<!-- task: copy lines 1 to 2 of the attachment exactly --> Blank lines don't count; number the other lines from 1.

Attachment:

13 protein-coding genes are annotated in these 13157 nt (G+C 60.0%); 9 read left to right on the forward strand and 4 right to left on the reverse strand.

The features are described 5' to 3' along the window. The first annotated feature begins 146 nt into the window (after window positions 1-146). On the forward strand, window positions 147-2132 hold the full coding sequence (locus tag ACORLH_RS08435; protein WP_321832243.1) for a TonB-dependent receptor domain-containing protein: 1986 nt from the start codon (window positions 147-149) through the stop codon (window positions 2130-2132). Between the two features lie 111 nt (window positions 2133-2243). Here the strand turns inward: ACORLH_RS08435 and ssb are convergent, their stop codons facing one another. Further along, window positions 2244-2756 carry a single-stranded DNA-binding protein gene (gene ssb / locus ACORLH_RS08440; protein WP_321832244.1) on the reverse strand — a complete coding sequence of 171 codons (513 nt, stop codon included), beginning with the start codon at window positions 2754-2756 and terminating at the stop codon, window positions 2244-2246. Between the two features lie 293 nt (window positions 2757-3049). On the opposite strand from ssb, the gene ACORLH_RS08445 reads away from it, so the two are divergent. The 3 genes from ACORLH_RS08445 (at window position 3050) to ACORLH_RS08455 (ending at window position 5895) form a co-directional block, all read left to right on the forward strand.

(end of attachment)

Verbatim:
13 protein-coding genes are annotated in these 13157 nt (G+C 60.0%); 9 read left to right on the forward strand and 4 right to left on the reverse strand.

The features are described 5' to 3' along the window. The first annotated feature begins 146 nt into the window (after window positions 1-146). On the forward strand, window positions 147-2132 hold the full coding sequence (locus tag ACORLH_RS08435; protein WP_321832243.1) for a TonB-dependent receptor domain-containing protein: 1986 nt from the start codon (window positions 147-149) through the stop codon (window positions 2130-2132). Between the two features lie 111 nt (window positions 2133-2243). Here the strand turns inward: ACORLH_RS08435 and ssb are convergent, their stop codons facing one another. Further along, window positions 2244-2756 carry a single-stranded DNA-binding protein gene (gene ssb / locus ACORLH_RS08440; protein WP_321832244.1) on the reverse strand — a complete coding sequence of 171 codons (513 nt, stop codon included), beginning with the start codon at window positions 2754-2756 and terminating at the stop codon, window positions 2244-2246. Between the two features lie 293 nt (window positions 2757-3049). On the opposite strand from ssb, the gene ACORLH_RS08445 reads away from it, so the two are divergent. The 3 genes from ACORLH_RS08445 (at window position 3050) to ACORLH_RS08455 (ending at window position 5895) form a co-directional block, all read left to right on the forward strand.